We can assume by the balm and narcotics that Master has tried to induce the poet to conform or otherwise change somehow, but apparently the changes would go too deep. The strength of the phrases “Cannot be stifled … Nor suppressed” affirm that, painful as it is, she truly belongs to another world. Compared to Amherst it is an “Asia” and she longs for it.
            At about the time she was writing this poem, Dickinson was beginning her eventual complete withdrawal from society. People who knew her said that this withdrawal was not because of some trauma but was a very gradual process. One suspects the kingdom of her room and garden allowed her to dwell more often in her interior Asia without concerns about being accepted.

            In F230, “For this – accepted Breath,” Dickinson took a triumphant tone about her difference.  In that poem she was born, “accepted Breath,” to be a poet. This poetic calling is a “Certain June”; it is “No Wilderness,” “No desert Noon.” It is sad, then, to see the price of her calling here: in search of love and acceptance she must be confined leopard dependent on a frowning keeper.


  1. this is pretty sick

    1. I agree, though unless I am upmost mistaken, there seems to be a lack in analysis of structure.

    2. Being a non native speaker. This analysis was very helpful . It made me understand 18th century american themes in a better manner . Thank you 1 :)

  2. I always thought the "narcotics" were religion. It's meant to teach people how to behave. They will be rewarded if they do.

    1. Ah, religion being the opiates of the people. It could work that way or, like 'balm', just refer to a drug.

  3. Comment and speculation:

    ‘Civilization – spurns – the Leopard!’ (F276) packs intense baggage: her “Leopard persona”, her saucy second line echoing ML3 (“Oh, did I offend it”), her rebuke of “Signor/keeper” for frowning on her “nature”, and her spurning of religious “Narcotic” and “Balm”. Those were withering words to send to a conservative Presbyterian minister whom she swooned over in 1855, fantasized in subsequent letters, worshipped when he visited her in 1860, chastised when he criticized her “Leopard’s nature”, and insulted with pejorative “Narcotic” and “Balm” in response to his well-meant Christian advice to a hysterical female poet.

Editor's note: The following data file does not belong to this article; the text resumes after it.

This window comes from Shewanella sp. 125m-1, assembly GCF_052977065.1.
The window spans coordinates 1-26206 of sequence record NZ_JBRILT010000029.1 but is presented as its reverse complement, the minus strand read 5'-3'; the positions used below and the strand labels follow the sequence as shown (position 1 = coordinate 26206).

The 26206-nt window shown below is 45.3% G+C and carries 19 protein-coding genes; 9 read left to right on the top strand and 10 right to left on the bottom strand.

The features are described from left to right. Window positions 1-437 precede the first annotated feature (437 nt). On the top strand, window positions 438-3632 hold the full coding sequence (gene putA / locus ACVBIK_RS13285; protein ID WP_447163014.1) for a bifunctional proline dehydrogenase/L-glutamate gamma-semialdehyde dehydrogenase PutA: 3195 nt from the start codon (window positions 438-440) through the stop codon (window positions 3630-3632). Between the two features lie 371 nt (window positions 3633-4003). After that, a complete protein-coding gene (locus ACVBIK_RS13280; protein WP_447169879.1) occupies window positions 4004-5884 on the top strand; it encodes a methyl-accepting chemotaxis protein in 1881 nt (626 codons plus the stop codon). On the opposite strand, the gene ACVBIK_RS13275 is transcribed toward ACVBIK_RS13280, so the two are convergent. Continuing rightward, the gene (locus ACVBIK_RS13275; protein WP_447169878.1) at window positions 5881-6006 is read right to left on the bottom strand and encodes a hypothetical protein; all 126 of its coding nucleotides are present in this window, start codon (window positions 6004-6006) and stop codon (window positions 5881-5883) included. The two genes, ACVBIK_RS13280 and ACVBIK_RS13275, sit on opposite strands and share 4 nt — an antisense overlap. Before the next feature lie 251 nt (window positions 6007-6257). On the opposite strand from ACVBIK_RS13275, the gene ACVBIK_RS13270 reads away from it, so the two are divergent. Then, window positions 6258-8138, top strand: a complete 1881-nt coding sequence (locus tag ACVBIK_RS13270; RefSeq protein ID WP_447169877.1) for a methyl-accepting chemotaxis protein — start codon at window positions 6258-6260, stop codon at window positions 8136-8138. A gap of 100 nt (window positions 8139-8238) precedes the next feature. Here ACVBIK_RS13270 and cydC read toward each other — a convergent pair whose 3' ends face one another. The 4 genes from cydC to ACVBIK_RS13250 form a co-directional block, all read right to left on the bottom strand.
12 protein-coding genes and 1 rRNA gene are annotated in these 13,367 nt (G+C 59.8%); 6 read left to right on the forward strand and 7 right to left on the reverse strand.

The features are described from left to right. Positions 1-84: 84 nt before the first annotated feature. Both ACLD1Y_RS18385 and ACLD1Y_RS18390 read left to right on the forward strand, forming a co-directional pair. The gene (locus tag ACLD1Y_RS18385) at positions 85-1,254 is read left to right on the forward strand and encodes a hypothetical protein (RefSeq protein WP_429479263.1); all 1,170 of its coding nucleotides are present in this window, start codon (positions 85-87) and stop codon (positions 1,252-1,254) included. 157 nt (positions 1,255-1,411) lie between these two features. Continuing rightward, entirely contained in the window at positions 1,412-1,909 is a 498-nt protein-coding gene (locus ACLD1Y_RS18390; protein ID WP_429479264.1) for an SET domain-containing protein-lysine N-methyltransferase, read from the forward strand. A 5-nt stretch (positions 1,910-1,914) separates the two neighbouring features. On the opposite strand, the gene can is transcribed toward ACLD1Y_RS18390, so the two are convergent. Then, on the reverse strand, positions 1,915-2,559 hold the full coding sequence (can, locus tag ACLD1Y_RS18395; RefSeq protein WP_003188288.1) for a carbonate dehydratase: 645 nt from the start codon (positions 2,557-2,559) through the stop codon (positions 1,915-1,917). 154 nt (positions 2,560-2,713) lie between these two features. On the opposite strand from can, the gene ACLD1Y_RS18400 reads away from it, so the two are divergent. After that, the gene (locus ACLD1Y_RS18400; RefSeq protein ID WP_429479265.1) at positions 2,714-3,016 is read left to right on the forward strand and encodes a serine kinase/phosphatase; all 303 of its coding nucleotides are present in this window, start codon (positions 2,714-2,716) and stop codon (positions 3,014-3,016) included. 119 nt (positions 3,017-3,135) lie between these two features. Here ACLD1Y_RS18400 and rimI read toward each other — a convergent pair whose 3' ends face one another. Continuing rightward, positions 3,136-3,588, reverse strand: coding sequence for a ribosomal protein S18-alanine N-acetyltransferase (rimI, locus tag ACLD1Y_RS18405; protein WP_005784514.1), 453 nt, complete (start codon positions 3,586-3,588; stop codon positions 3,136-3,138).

ED copied the only surviving manuscript of F276 “about early 1862” (Franklin 1998). In late April 1862, Reverend Charles Wadsworth, a legendary Philadelphia minister with a secure future at Arch Street Presbyterian Church, packed up his family and moved to an unstable ministry in San Francisco, where leading church members opposed his appointment. In 1869 he returned to Philadelphia as pastor of the Third Reformed (Dutch) Church.


  4. Vendler (2010) notes that “This [F276] is one of Dickinson's poems to a "Master”, here a "keeper" addressed by the honorific "Signor".” This is also the only time ED mentions “Leopard” and “Signor” in the same poem. She also uses the word “keeper”, which occurs in only two poems, this one and F1754, both times attributed to “Master” by Farr and [by] Vendler.”

    Thus, F276 is (almost) a Rosetta Stone of ED appellations: signor, keeper, (Master?). ED also uses the word “Keeper” in a third poem, F818, but there “Keeper of this Ring” refers to the bride (ED?) of the Holy Trinity (God?).